Resume Dust Be Damned!

If you had a chance to read any business news during the holidays, you probably saw several stories about retail spending being up significantly during Q4. Of course this could be new info to those of you with small children, because you were consumed by the eternal search for more AA batteries in the house, and styling parties for Silly Hair Dolls

But yes - the big news is that shoppers spent more aggressively during the 2011 holiday season compared to 2010. I'm not an economist (although I hear they throw KILLER parties!), but I know that's a sign of consumer confidence, and more evidence that we are on the road to economic recovery. 

A stronger economy means more companies will be in hiring mode. So if you are looking for a new gig this year, now is the time to start preparing. But trust me when I tell you that contrary to popular belief, it takes more than a good resume to land your dream job.  

Here are a few things to keep in mind: 

  • With the evolution of the Internet and social media, a prospective employer is just as likely to Google you and check your LinkedIn profile as to read your resume. So make sure your info on LinkedIn is current, relevant and concise.
  • There was a time a few years back when longer resumes were acceptable, but now you're better off keeping it to one page if possible. Two at the most. Long resumes turn off he recruiters I know. This means you need to be economical with which information you include and how you phrase things.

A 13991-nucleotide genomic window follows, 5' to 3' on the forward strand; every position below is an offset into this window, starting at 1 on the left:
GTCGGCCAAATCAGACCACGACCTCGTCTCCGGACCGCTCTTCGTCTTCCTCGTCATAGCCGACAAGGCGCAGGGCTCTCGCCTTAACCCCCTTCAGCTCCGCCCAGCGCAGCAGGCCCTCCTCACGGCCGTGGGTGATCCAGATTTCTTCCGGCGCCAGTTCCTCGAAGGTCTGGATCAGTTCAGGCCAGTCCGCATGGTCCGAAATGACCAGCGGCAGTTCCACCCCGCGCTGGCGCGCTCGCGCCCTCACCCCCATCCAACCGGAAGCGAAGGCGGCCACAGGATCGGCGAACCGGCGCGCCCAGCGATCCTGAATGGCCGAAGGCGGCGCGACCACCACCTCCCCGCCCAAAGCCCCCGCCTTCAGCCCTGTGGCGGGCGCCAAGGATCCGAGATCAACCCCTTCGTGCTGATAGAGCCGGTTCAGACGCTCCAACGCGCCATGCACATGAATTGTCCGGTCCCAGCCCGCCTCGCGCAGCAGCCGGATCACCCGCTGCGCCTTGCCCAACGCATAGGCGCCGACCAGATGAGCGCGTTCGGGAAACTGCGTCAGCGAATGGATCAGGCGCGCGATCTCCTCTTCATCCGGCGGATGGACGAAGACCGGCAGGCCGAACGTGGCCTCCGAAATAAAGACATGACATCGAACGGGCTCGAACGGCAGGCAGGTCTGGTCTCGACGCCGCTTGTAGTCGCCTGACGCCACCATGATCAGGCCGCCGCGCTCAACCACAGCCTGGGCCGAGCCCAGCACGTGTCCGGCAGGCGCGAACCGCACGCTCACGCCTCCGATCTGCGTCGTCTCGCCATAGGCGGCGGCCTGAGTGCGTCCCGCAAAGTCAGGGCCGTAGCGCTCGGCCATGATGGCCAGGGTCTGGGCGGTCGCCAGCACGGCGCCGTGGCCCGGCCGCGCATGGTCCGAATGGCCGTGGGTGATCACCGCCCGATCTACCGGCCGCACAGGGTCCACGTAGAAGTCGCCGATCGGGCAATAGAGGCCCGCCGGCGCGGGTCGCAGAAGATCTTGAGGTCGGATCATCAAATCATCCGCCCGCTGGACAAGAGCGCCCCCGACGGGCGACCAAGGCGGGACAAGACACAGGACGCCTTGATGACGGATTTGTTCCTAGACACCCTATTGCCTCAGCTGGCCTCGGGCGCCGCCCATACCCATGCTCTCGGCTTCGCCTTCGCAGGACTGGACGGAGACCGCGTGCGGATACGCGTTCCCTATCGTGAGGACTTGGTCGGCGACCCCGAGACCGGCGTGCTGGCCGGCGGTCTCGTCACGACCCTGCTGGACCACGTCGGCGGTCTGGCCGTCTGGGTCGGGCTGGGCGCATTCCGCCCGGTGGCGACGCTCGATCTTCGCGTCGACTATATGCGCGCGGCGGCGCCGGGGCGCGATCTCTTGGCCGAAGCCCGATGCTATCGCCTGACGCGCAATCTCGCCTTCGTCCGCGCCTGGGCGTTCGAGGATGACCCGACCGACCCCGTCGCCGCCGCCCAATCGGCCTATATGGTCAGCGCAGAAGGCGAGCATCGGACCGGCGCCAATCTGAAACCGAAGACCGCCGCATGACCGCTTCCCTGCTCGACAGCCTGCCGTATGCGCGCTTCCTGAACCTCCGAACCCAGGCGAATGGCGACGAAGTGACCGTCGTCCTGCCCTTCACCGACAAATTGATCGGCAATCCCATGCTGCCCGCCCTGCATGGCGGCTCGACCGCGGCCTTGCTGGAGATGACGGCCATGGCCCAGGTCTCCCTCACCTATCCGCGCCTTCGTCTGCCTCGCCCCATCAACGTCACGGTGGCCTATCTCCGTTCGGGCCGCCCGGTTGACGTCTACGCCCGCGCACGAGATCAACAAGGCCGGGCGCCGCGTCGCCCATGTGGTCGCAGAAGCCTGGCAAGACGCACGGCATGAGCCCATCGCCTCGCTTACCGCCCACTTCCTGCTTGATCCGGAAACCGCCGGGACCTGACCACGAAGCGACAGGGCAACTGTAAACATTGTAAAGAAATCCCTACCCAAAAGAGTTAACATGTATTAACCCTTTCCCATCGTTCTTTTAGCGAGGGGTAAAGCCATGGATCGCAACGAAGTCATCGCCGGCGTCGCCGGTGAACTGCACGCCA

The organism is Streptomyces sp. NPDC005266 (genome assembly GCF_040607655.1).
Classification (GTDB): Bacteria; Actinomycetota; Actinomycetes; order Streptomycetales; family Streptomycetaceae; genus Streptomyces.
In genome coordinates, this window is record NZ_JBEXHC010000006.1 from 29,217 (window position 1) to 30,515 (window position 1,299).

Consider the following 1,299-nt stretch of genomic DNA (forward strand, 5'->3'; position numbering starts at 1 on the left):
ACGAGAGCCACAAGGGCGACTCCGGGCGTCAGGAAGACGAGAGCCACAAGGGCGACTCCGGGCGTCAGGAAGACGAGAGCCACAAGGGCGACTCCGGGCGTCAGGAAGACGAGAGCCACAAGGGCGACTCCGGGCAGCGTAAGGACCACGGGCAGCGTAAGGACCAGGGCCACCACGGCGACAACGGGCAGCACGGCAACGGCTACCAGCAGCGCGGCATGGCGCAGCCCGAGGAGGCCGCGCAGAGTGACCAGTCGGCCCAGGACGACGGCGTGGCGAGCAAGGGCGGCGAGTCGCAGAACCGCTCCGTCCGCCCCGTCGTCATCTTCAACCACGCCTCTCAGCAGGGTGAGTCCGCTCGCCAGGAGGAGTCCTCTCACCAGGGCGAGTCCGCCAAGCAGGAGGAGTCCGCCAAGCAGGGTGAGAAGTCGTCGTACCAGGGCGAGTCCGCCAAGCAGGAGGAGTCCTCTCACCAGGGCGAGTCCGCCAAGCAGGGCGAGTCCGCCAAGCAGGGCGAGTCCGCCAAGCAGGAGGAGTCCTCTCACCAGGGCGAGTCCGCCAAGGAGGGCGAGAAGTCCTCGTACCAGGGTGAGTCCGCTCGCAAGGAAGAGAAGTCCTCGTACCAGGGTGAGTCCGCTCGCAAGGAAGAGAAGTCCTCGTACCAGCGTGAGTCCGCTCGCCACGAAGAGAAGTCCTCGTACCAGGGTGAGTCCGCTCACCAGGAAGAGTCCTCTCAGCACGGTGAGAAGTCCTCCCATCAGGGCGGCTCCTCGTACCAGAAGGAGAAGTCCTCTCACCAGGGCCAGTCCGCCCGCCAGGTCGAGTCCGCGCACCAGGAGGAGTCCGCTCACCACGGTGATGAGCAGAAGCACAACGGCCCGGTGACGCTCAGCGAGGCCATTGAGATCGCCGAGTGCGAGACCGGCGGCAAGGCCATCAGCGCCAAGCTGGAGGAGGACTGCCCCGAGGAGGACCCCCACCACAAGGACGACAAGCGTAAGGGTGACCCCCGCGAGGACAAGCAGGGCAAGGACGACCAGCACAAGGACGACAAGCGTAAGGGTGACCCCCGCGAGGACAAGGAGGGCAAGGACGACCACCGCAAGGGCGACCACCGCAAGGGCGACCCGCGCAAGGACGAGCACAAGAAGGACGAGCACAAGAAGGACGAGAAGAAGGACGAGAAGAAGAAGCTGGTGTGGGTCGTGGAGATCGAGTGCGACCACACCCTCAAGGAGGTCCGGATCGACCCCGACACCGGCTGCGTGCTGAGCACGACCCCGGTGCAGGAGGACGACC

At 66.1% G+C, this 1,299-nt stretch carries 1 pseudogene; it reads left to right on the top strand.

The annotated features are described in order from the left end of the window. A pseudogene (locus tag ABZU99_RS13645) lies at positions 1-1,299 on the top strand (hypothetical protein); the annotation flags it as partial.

• You should lead with a value proposition. Just like you would in a sales pitch. Right at the top you should have a branding statement that gets their attention. Try to sum up your value in a short paragraph that communicates your career goals and tells the prospective employer what you bring to the party (seven-layer dip is a personal fav'). It might even be necessary to tweak that a little bit for different companies and positions. Try to get a feel for the culture of the company you're applying to, and for the hiring manager if possible. 
  • Unfortunately, not many people get their foot in the door by simply sending a resume. It really helps to network and have some sort of conversation or introduction to pave the way. Look at everyone in your social network (both offline and online), particularly LinkedIn, and figure out if you know anyone remotely associated with any of the companies you're applying to. Maybe it's a friend of a friend. Use whatever angle you can to set the stage and warm up the HR rep or hiring manager before you send that resume. 
  • Be aware that companies don't post all jobs. And sometimes positions are actually filled before the posting is published if the hiring manager has someone in mind for the job. This is where your networking is valuable again. Identify some companies you would like to work for - even if they don't currently have a job posting in your field. It doesn't matter, because you never know when they WILL need someone. Become a detective. Start following people from the company on Twitter. Retweet them and make comments when appropriate. Don't go overboard, but make your presence known. Go back to LinkedIn and see if there are any friends of friends working for those companies. Get introductions. Arrange it so you end up at happy hour with people from the company, or on a golf outing. Having connections ahead of time makes all the difference in the world. It is far more likely to result in a job then sending a resume cold. 

And with that, I shall return to styling the Silly Hair Dolls. How do you think my daughter will feel about me giving one a Mohawk or high-top fade? Hit me back and give me your thoughts! Thanks.

Posted on January 4, 2012 and filed under Education, Employment, Process.